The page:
Soon to be De-Throned?
Hawaiian Electric Industries this year held the No. 1 spot for the fifth straight year, with HMSA as the runner-up in each of those five years. But HEI’s reign atop the 250 may soon end. NextEra Energy’s proposed acquisition will unbundle one of HEI’s most prized assets: American Savings Bank. The takeover likely won’t be completed this year, so it won’t affect the Top 250 list next year, but a takeover early in 2016 would have an impact on 2017’s Top 250 list.
“If approved, our proposed merger and bank spin-off can unlock the value of two strong local companies, with both continuing to be among the leading institutions here in Hawaii and each having its own place on the Top 250 list,” says Connie Lau, HEI President & CEO and chairman of the boards of Hawaiian Electric Co. and American Savings Bank.
ASB contributed approximately $252 million to HEI’s total gross sales of $3.2 billion in last year’s list. HMSA recorded gross sales of 2.8 billion. Meanwhile, HEI’s gross sales have been essentially flat since 2011, while HMSA’s total has grown, though somewhat erratically. It remains to be seen whether HMSA can snag the title of being Hawaii’s No. 1 company in a few years.
One figure that immediately caught our attention in this year’s Top 250 list was the whopping 760 percent increase in gross income for AHR Hospitality Partners, Inc., owner of Aston Hotels & Resorts and Aqua Hospitality*. The meteoric rise is because parent company AHR decided to combine the gross sales of these two subsidiaries for the first time. AHR is now one of the highest ranked hospitality companies on the list, moving up 117 spots to No. 21.
AHR Hospitality announced its acquisition of Aqua in late 2013. Since then, Aston and Aqua have been consolidating back office operations and developing economies of scale, according to Bart Santiago, VP of finance. In August, the parent company will formally launch a new branding strategy.
Construction Heats Up
This year’s Top 250 list had an incessant refrain: everything that real estate touches turns to gold. Most companies, whether construction, design or sales – even if tangentially associated with real estate – had a booming year.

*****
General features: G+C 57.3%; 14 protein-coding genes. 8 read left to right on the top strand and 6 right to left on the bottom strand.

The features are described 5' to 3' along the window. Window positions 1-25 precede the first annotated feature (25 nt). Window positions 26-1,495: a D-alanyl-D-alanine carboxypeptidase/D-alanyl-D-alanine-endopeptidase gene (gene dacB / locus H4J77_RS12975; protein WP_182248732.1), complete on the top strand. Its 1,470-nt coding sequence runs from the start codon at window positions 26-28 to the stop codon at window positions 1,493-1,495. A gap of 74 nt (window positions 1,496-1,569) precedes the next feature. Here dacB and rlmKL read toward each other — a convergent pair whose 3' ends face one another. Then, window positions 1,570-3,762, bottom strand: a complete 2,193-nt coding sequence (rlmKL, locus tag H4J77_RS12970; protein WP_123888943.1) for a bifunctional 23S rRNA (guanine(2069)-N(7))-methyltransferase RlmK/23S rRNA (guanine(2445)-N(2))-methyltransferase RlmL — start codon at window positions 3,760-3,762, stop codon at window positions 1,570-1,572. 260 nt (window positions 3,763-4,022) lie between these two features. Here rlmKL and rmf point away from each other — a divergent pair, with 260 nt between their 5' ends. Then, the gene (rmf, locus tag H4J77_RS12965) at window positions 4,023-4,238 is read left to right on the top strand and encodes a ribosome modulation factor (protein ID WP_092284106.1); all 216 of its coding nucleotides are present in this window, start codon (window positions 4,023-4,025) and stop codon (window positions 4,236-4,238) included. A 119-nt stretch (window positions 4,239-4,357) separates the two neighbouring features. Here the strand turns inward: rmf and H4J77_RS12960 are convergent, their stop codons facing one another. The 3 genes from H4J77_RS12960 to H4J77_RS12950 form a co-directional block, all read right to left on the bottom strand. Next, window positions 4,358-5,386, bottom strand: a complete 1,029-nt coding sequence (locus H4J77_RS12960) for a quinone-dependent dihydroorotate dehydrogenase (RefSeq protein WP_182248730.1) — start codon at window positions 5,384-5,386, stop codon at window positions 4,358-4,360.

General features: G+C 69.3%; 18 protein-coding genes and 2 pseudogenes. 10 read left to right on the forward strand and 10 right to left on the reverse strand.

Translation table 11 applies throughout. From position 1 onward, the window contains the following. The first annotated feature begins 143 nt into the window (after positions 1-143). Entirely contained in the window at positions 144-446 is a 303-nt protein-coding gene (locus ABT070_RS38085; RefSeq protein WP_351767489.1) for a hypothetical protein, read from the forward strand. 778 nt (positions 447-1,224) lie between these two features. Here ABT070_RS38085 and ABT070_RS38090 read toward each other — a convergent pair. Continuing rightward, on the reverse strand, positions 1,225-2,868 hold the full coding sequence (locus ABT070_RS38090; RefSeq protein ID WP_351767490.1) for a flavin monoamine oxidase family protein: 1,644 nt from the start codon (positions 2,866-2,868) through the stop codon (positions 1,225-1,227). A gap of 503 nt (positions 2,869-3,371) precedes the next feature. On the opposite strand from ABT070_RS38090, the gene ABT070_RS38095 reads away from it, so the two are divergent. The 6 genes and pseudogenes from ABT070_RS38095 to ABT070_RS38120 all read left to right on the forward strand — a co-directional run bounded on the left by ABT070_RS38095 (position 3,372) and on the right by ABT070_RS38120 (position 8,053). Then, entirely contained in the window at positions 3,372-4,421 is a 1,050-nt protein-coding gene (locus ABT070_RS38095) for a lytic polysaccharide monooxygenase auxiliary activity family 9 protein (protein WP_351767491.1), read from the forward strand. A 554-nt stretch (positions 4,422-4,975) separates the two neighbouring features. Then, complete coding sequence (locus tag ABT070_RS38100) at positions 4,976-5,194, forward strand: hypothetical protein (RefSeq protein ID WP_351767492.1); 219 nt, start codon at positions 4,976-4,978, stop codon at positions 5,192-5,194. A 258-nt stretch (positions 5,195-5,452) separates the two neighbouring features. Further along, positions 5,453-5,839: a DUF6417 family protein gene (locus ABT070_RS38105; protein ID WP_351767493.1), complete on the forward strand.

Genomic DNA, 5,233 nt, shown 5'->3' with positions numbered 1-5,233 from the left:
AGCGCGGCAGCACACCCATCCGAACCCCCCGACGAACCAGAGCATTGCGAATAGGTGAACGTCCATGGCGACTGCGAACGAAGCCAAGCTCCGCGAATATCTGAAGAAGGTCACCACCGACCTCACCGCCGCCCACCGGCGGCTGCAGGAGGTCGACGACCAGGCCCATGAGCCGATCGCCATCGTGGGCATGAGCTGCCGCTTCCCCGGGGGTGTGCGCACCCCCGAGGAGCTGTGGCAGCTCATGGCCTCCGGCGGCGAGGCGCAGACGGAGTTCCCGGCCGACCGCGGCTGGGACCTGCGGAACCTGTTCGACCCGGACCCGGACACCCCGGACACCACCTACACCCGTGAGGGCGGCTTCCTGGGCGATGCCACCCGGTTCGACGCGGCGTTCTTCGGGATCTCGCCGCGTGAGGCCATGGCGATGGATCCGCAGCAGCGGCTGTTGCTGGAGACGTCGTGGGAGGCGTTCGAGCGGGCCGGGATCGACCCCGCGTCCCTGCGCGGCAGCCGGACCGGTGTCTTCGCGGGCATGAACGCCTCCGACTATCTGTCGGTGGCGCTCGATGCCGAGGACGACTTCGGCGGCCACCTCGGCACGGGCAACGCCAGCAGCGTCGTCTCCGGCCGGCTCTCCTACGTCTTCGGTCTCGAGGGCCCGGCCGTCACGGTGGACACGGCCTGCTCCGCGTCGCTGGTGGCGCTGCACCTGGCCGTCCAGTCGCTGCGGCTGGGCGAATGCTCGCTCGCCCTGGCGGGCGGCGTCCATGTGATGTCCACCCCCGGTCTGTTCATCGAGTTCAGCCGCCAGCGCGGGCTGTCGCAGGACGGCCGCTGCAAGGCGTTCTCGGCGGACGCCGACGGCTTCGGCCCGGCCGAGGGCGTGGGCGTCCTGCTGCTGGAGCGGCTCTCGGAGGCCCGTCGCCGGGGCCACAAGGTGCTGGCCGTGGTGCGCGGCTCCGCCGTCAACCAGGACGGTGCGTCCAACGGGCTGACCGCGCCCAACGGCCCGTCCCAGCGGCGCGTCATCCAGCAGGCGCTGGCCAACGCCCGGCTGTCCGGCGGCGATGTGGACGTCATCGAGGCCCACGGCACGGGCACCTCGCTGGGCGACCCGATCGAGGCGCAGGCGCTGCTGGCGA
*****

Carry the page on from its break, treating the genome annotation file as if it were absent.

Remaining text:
Three of the top performers are Kiewit Corp., Albert C. Kobayashi Inc. and Swinerton Builders, which tallied increases in gross sales increases of 77 percent, 52 percent and 46 percent, respectively.
George Ehara, VP and division manager at Swinerton, credits the company’s success to its discipline in the volume of projects that it chooses. “We are trying not to grow too big too fast,” he says. “Our size is by design.” He says that working on marquee projects, such as the Hawaii Pacific University’s $50 million dormitory and retail property development at the Aloha Tower Marketplace, has been very exciting. “We are not striving to be the biggest,” Ehara says. “What we want is longevity.” Approximately 20 percent of Swinerton’s projects are from repeat clients, he says.
Kobayashi’s president and CEO, Russell Young, explains that while his company is currently riding the market boom, it is trying to insulate itself from a cyclic market downturn by not biting off more than it can chew. “So many projects are coming our way that we are having to turn down work,” he says. “There is no doubt that our industry is riding a high now, but things can change quickly.”
The Queen’s Health Systems broke the $1 billion mark in gross sales for the first time, according to Robert Nobriga, Executive VP and CFO. “We are very excited about this major accomplishment,” he says. He attributes the growth to Queen’s acquisition of North Hawaii Community Hospital and the expansion of The Queen’s Medical Center – West Oahu campus, which officially opened in May 2014.
A Brighter Day on the Way
Regulatory uncertainty and HEI’s resistance took a toll on Hawaii’s solar energy sector last year – and that was reflected in our Top 250 list. Companies that had shown robust growth for years either dropped in the rankings or didn’t make it onto the list at all. Some companies abstained from providing data to HB because they felt their numbers were too lackluster for public consumption.
But the Public Utilities Commission’s support for renewable-energy-integration in Hawaii seems to have reversed the industry’s fortunes. “2014 was rough,” says Eric Carlson, chief innovations officer at RevoluSun LLC. He says, however, that within the first six months of this year, the company had already exceeded gross sales from all of 2014.